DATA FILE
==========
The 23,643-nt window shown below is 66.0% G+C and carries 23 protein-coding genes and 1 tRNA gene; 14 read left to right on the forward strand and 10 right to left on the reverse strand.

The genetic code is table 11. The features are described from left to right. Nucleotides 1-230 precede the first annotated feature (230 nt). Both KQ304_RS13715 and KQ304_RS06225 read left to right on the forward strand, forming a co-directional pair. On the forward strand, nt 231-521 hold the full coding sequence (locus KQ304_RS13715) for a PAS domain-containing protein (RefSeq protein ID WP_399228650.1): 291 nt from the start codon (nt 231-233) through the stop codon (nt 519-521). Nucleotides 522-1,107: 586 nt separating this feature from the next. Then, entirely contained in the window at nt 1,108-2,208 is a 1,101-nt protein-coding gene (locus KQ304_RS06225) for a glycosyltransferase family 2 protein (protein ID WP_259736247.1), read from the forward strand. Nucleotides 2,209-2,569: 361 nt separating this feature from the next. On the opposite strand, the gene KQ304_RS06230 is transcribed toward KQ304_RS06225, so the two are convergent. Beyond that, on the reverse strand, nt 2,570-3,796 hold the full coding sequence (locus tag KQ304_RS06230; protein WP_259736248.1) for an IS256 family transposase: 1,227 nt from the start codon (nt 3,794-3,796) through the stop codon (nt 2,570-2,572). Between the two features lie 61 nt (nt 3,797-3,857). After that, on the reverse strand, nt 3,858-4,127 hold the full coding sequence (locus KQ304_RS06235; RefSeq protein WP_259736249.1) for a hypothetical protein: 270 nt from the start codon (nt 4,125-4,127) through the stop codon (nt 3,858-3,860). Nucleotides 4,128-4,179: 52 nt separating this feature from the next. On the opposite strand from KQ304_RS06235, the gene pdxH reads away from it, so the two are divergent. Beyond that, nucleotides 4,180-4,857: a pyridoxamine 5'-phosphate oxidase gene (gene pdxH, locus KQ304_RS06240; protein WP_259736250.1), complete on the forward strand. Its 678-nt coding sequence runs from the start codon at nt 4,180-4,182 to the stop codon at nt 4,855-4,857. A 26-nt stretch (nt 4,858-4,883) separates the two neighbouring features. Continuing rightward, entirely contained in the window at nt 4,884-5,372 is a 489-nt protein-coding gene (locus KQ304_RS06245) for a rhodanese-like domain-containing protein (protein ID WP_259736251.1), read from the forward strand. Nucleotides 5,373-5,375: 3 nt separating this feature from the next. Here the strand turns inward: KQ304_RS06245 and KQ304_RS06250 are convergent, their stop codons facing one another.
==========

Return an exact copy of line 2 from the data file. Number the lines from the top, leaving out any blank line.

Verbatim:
The genetic code is table 11. The features are described from left to right. Nucleotides 1-230 precede the first annotated feature (230 nt). Both KQ304_RS13715 and KQ304_RS06225 read left to right on the forward strand, forming a co-directional pair. On the forward strand, nt 231-521 hold the full coding sequence (locus KQ304_RS13715) for a PAS domain-containing protein (RefSeq protein ID WP_399228650.1): 291 nt from the start codon (nt 231-233) through the stop codon (nt 519-521). Nucleotides 522-1,107: 586 nt separating this feature from the next. Then, entirely contained in the window at nt 1,108-2,208 is a 1,101-nt protein-coding gene (locus KQ304_RS06225) for a glycosyltransferase family 2 protein (protein ID WP_259736247.1), read from the forward strand. Nucleotides 2,209-2,569: 361 nt separating this feature from the next. On the opposite strand, the gene KQ304_RS06230 is transcribed toward KQ304_RS06225, so the two are convergent. Beyond that, on the reverse strand, nt 2,570-3,796 hold the full coding sequence (locus tag KQ304_RS06230; protein WP_259736248.1) for an IS256 family transposase: 1,227 nt from the start codon (nt 3,794-3,796) through the stop codon (nt 2,570-2,572). Between the two features lie 61 nt (nt 3,797-3,857). After that, on the reverse strand, nt 3,858-4,127 hold the full coding sequence (locus KQ304_RS06235; RefSeq protein WP_259736249.1) for a hypothetical protein: 270 nt from the start codon (nt 4,125-4,127) through the stop codon (nt 3,858-3,860). Nucleotides 4,128-4,179: 52 nt separating this feature from the next. On the opposite strand from KQ304_RS06235, the gene pdxH reads away from it, so the two are divergent. Beyond that, nucleotides 4,180-4,857: a pyridoxamine 5'-phosphate oxidase gene (gene pdxH, locus KQ304_RS06240; protein WP_259736250.1), complete on the forward strand. Its 678-nt coding sequence runs from the start codon at nt 4,180-4,182 to the stop codon at nt 4,855-4,857. A 26-nt stretch (nt 4,858-4,883) separates the two neighbouring features. Continuing rightward, entirely contained in the window at nt 4,884-5,372 is a 489-nt protein-coding gene (locus KQ304_RS06245) for a rhodanese-like domain-containing protein (protein ID WP_259736251.1), read from the forward strand. Nucleotides 5,373-5,375: 3 nt separating this feature from the next. Here the strand turns inward: KQ304_RS06245 and KQ304_RS06250 are convergent, their stop codons facing one another.